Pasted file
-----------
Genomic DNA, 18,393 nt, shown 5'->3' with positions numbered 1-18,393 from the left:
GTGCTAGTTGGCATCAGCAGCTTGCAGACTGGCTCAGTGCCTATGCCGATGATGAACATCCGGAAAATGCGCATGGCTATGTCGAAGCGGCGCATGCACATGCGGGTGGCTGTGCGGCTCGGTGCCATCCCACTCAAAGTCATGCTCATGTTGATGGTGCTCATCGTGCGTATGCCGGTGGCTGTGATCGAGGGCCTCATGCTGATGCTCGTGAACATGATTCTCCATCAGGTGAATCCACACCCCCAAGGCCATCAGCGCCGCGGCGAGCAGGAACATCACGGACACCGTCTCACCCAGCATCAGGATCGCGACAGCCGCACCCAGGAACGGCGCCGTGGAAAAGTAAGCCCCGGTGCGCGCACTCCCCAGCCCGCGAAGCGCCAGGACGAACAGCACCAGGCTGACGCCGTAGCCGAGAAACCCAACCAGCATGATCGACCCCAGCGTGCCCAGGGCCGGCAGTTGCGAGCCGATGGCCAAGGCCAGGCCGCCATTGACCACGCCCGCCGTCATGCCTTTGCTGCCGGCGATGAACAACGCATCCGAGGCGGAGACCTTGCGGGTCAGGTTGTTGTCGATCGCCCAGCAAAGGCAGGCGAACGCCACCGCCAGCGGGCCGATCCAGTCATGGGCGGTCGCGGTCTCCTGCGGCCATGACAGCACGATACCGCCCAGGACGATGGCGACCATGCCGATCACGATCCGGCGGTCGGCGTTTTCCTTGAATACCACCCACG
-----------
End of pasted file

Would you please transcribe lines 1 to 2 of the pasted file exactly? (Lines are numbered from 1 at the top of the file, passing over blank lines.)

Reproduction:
Genomic DNA, 18,393 nt, shown 5'->3' with positions numbered 1-18,393 from the left:
GTGCTAGTTGGCATCAGCAGCTTGCAGACTGGCTCAGTGCCTATGCCGATGATGAACATCCGGAAAATGCGCATGGCTATGTCGAAGCGGCGCATGCACATGCGGGTGGCTGTGCGGCTCGGTGCCATCCCACTCAAAGTCATGCTCATGTTGATGGTGCTCATCGTGCGTATGCCGGTGGCTGTGATCGAGGGCCTCATGCTGATGCTCGTGAACATGATTCTCCATCAGGTGAATCCACACCCCCAAGGCCATCAGCGCCGCGGCGAGCAGGAACATCACGGACACCGTCTCACCCAGCATCAGGATCGCGACAGCCGCACCCAGGAACGGCGCCGTGGAAAAGTAAGCCCCGGTGCGCGCACTCCCCAGCCCGCGAAGCGCCAGGACGAACAGCACCAGGCTGACGCCGTAGCCGAGAAACCCAACCAGCATGATCGACCCCAGCGTGCCCAGGGCCGGCAGTTGCGAGCCGATGGCCAAGGCCAGGCCGCCATTGACCACGCCCGCCGTCATGCCTTTGCTGCCGGCGATGAACAACGCATCCGAGGCGGAGACCTTGCGGGTCAGGTTGTTGTCGATCGCCCAGCAAAGGCAGGCGAACGCCACCGCCAGCGGGCCGATCCAGTCATGGGCGGTCGCGGTCTCCTGCGGCCATGACAGCACGATACCGCCCAGGACGATGGCGACCATGCCGATCACGATCCGGCGGTCGGCGTTTTCCTTGAATACCACCCACG